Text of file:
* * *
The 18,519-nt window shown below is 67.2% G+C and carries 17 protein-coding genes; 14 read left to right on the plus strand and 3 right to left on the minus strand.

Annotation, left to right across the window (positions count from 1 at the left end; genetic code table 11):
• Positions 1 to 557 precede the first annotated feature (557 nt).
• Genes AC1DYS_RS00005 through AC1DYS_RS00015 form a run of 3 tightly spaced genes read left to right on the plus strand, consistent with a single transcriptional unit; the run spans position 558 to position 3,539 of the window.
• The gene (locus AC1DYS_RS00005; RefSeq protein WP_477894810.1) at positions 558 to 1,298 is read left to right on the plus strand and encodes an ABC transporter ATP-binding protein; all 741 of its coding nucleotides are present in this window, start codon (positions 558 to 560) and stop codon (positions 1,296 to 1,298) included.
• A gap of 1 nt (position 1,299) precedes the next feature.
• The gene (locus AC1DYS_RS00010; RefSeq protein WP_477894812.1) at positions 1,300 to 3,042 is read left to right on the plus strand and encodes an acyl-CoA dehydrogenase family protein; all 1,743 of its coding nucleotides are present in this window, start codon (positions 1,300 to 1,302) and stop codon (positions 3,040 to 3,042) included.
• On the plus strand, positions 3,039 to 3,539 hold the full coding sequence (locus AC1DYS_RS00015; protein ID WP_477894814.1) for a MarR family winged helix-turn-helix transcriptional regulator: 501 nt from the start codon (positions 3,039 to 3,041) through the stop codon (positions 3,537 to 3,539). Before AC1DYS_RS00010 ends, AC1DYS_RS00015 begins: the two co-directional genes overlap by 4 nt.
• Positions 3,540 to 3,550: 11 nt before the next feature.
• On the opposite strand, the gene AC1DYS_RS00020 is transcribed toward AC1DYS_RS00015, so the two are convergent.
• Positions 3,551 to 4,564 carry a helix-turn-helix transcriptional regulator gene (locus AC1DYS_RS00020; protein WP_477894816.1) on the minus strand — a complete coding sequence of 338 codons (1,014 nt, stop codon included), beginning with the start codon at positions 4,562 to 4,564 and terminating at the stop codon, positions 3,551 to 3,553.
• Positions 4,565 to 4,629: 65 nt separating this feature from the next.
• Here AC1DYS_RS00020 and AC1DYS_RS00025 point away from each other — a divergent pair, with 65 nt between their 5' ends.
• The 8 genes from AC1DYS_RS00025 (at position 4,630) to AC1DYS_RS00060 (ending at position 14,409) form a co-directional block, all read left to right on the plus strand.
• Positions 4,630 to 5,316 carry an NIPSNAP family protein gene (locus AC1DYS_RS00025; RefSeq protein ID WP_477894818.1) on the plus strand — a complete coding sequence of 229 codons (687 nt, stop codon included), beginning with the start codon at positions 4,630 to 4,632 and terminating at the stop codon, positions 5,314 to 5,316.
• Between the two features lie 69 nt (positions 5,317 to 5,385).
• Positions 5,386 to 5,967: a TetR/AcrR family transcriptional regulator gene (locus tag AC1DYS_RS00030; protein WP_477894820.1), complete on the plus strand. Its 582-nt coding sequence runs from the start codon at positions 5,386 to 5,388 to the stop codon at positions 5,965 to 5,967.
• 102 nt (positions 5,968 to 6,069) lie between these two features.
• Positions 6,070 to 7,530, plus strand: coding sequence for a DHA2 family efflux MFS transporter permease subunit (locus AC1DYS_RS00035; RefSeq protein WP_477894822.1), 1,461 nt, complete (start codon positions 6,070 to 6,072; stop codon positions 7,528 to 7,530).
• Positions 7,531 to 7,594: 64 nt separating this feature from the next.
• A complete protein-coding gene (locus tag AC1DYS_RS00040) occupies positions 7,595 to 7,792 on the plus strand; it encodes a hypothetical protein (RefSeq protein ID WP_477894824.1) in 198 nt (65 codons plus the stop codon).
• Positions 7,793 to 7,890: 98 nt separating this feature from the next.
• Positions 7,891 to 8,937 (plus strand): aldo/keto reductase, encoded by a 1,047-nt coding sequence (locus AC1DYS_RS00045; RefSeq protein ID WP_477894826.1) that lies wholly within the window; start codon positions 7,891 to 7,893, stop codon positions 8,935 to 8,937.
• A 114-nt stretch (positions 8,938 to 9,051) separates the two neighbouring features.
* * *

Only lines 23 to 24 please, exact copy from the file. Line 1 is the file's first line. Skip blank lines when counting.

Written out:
• Positions 7,891 to 8,937 (plus strand): aldo/keto reductase, encoded by a 1,047-nt coding sequence (locus AC1DYS_RS00045; RefSeq protein ID WP_477894826.1) that lies wholly within the window; start codon positions 7,891 to 7,893, stop codon positions 8,935 to 8,937.
• A 114-nt stretch (positions 8,938 to 9,051) separates the two neighbouring features.